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accordion afternoon army barracks building bayonet began Billy blankets Board camp street cantonment cents chap Charlottesville civilian camp clothes Conscript crackers crowd Depot Battalion door drill face feel feet fire fountain pen geant go home good-bye hand hang happy homesick hour huge hurried iodine Italian kitchen police last night Lieutenant light looked lucky make-a ment mess hall mess kits Mess Sergeant mighty moonlight morning mouth organ needle never o'clock O'Flynn overcoat parade grounds passes peel phonograph pleasant pocket pulled razor reveille rifles Saturday shave shoes Shrimp singing sleep slept and slept smoke snoring soap soldiers squad stage fright stand stick stood stump Suicide Club Sunday sweaters telephone booths things three helpings to-day to-morrow to-night told Tower Hill tramp trying underclothing uniform waiting wash whistles window wonder
Page 6 - I find myself possessed of a razor, razor strop, wrist watch, two pocket knives, unbreakable mirror, drinking cup and a lot of other things that I never expected to own or need. I haven't the remotest idea where many of them came from.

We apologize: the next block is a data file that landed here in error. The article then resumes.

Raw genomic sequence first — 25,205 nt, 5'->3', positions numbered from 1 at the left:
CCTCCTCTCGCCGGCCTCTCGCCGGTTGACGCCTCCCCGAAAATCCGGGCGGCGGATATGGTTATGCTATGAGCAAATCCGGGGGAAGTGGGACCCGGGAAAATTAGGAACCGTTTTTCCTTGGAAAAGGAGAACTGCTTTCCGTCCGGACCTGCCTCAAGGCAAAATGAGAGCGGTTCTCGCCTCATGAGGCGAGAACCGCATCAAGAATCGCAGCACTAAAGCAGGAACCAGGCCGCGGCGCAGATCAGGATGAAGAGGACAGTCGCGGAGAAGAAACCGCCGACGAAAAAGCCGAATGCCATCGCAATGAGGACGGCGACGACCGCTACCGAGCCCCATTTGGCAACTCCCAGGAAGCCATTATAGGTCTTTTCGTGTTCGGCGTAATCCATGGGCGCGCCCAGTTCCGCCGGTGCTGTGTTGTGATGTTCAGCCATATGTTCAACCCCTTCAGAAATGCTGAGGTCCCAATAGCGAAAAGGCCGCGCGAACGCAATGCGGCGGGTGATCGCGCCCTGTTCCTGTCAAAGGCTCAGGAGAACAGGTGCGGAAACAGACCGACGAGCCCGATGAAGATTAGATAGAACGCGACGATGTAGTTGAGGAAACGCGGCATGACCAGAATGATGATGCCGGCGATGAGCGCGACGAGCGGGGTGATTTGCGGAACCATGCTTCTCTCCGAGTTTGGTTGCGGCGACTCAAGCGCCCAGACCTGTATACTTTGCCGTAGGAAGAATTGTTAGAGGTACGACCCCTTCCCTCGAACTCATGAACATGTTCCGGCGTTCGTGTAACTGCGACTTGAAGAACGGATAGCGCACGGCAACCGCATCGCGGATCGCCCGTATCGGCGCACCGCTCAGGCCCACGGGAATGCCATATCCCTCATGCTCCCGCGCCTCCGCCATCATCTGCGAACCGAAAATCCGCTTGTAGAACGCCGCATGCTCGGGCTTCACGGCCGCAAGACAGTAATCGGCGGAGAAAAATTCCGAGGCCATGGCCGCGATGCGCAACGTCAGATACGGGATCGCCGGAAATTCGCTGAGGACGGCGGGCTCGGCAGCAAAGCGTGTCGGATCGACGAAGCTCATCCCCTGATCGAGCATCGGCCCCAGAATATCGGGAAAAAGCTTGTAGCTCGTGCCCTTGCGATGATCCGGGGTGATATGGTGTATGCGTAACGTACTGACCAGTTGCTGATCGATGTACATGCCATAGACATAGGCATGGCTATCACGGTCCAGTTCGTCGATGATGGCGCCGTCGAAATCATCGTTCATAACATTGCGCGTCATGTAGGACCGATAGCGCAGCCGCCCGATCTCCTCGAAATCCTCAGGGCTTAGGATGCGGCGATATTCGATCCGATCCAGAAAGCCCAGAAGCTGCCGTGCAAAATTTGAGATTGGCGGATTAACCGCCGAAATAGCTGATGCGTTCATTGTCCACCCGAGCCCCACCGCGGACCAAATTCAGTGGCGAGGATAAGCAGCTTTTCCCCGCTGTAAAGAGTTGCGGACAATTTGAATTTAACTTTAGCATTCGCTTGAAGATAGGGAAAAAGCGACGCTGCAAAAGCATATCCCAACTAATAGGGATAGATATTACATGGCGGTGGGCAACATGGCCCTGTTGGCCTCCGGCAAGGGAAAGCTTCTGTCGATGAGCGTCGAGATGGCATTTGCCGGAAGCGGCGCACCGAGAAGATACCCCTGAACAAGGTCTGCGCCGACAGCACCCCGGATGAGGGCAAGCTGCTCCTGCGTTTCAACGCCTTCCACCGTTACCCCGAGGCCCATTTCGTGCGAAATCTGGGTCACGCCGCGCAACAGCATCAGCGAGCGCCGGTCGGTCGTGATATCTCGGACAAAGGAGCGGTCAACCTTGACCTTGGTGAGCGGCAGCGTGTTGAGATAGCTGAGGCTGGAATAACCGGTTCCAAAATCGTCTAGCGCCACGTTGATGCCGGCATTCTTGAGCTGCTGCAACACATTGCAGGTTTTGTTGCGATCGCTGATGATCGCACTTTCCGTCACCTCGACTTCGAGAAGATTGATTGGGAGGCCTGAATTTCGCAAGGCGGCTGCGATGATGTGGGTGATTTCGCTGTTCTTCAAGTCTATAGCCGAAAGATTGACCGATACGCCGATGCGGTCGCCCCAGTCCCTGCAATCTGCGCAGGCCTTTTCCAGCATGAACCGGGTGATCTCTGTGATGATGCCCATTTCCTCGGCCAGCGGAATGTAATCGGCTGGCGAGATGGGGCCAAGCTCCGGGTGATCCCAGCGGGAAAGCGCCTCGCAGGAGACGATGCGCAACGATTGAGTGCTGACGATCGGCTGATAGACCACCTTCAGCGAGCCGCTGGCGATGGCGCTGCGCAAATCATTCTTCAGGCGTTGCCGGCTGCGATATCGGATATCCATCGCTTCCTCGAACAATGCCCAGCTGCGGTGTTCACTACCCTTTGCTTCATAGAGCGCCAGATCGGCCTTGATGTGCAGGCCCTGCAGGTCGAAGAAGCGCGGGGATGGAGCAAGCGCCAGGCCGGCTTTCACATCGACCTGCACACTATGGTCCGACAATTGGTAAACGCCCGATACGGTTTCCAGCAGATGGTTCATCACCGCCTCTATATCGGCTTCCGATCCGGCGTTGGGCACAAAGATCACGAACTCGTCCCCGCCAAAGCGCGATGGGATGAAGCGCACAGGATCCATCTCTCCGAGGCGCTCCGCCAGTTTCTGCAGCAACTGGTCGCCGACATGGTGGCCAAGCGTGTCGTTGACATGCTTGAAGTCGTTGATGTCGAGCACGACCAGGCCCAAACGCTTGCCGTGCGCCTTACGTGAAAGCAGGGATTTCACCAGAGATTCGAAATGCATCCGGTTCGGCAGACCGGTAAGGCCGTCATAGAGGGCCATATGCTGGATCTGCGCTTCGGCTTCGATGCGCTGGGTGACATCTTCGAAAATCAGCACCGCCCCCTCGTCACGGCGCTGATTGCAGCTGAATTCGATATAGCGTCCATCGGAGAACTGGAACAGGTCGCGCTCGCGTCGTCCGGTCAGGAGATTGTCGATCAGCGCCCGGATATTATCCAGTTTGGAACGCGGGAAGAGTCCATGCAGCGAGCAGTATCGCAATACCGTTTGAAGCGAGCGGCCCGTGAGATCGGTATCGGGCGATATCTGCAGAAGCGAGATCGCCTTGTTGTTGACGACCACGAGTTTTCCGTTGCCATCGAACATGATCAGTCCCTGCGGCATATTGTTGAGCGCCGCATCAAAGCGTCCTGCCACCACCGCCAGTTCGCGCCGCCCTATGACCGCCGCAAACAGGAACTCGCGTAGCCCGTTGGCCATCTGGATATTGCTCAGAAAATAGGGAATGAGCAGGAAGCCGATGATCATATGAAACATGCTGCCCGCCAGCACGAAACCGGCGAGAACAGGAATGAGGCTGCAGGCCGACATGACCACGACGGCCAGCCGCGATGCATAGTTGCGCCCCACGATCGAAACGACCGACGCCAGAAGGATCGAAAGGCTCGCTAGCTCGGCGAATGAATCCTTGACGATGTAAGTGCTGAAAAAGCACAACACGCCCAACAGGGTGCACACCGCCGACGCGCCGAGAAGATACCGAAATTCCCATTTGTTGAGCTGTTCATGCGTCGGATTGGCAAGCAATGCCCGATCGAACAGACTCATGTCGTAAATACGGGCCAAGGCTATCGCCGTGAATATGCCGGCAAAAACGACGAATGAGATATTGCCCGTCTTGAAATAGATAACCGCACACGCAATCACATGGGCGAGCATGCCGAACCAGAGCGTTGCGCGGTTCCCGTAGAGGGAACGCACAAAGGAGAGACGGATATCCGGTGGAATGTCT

Page 72 - They had their own ideas of army life, suggested, doubtless, by tales they have heard of service in the European armies of former days. But when they were called they came; and behold, when they arrived and lived through the first days, they were surprised to find that they still were treated like human beings, had certain indisputable rights, were fed well and cared for properly and worked under officers who took a genuine interest in their welfare. This was something most unexpected. Right off...
Page 72 - ... rights, were fed well and cared for properly and worked under officers who took a genuine interest in their welfare. This was something most unexpected. Right off they decided that they were going to get all they could out of this "Make-a me strong, make-a me beeg, an...
Page 30 - Shovelled nine tons (almost) of coal into the coal bin, as a starter. Then peeled a sack of potatoes, scrubbed an acre of floor and a half-acre of table tops and benches, washed twenty ash cans, and other kitchen utensils and — oh, I'm too tired now, think I'll wait until to-morrow. "Local Board No. 163" sleeps out on the porch to-night.